Have you ever left a conversation feeling sad? Or read an email feeling confused? Or walked out of a good meeting with your boss feeling incredibly happy?
Congratulations– you’re human! We’ve all experienced a range of emotions while communicating with others. After all, we are not robots or cyborgs…yet. We are humans, and humans experience emotions. As we communicate and connect with each other, it’s important to keep this in mind and communicate with emotional intelligence.
What is emotional intelligence?
It is a term used to describe a person’s ability to recognize their own emotions, and the emotions of others, and to use this information to guide thinking and behavior. Typically denoted as EQ or EI, emotional intelligence is differentiated from IQ, which usually indicates academic intelligence. In the workplace, both are needed for success as both aptitude and attitude matter in getting the job done and influencing others. Often times, effective leaders and team players possess high EQ.
Why should you communicate with emotional intelligence?
You should communicate with emotional intelligence because it more productively gets your message across, and it also fosters meaningful connection. Think about it. We work for companies that are treated as entities, as “its”, but we are not “its.” We are people. When we speak to other people and use empathy to consider how they might perceive the message, we can more effectively communicate.
In the past, organizations were much more hierarchical and one could use authority in a command-and-control fashion to relay information. However, in the present day, there are more and more flat organizations. Communication is vertical, both up and down, and lateral, from side to side. We’re speaking over cubicles, emailing in rapid fire, and delivering presentations virtually. Employees are having conversations across all levels, and influence presides over power. To influence, one must consider the thoughts and opinions of others and leverage EQ to communicate.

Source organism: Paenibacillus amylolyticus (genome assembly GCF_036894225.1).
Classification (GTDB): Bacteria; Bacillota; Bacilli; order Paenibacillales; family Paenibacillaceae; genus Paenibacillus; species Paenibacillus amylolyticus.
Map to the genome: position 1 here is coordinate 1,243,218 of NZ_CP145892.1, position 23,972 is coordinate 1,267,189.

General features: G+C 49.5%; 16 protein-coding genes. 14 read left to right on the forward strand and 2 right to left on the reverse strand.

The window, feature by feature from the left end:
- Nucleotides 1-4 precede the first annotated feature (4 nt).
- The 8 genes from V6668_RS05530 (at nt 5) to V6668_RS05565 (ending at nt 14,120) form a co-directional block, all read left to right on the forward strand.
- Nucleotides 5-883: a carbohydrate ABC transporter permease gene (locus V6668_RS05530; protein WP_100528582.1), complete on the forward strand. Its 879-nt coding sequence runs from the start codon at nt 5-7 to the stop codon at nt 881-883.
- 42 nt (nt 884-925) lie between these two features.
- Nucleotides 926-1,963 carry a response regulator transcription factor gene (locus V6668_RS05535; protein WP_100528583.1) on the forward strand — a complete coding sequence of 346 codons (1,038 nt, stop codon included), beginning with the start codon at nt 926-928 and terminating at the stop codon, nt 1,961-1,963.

Fundamentally, we still crave human connection. We want to know that others care, and that they are listening. How does it feel to be cut off mid-sentence, or to be dismissed by someone who is rolling their eyes at you? Not great. Now, how does it feel to have someone nod and look directly at you while you’re speaking, acknowledging your thoughts and processing the information you’re trying to relay? Pretty fantastic, huh?
Now, let’s get to the how.
How do you communicate with emotional intelligence?
Here are some useful tips:
- Listen. Be respectfully present in your listening and steer clear of other distractions. (Yes, we see your mobile phone in your hand.)
- Connect with your audience. Use language and words that your audience can understand. Acronyms and hyper technical terminology can isolate portions of your audience if they’re not explained. (Can…not….compute.)
- Pay attention to facial expressions and body language. Are they smiling? Are they furrowing their brows in confusion? Are they stroking their beards in deep thought? Maybe they’re frowning? Or jumping in excitement? Pay attention to these cues and adapt the pace, tone, or syntax of your message accordingly.
- Be aware of your own emotions. If you’re upset or in a sour mood, consider having that discussion or sending that text at a later time when you’re feeling more calm and collected.
- Note the behavior and tone of your fellow communicator. Is their email short and sweet? If so, avoid typing a long, epic novel when responding. Do they open their long email with remarks about the weather, and use smiley faces? Perhaps you could still write a short message, but maybe with a “have a nice day” at the end. The point is, to be aware of the other person’s communication style and tailor your message.
We hope that you will find these tips useful in your communication.
Like what you’ve read so far? There are plenty more tips to share in the future. We will continue to share useful resources in upcoming posts, so please stay tuned!
Written by Jennifer Choi on October 20, 2015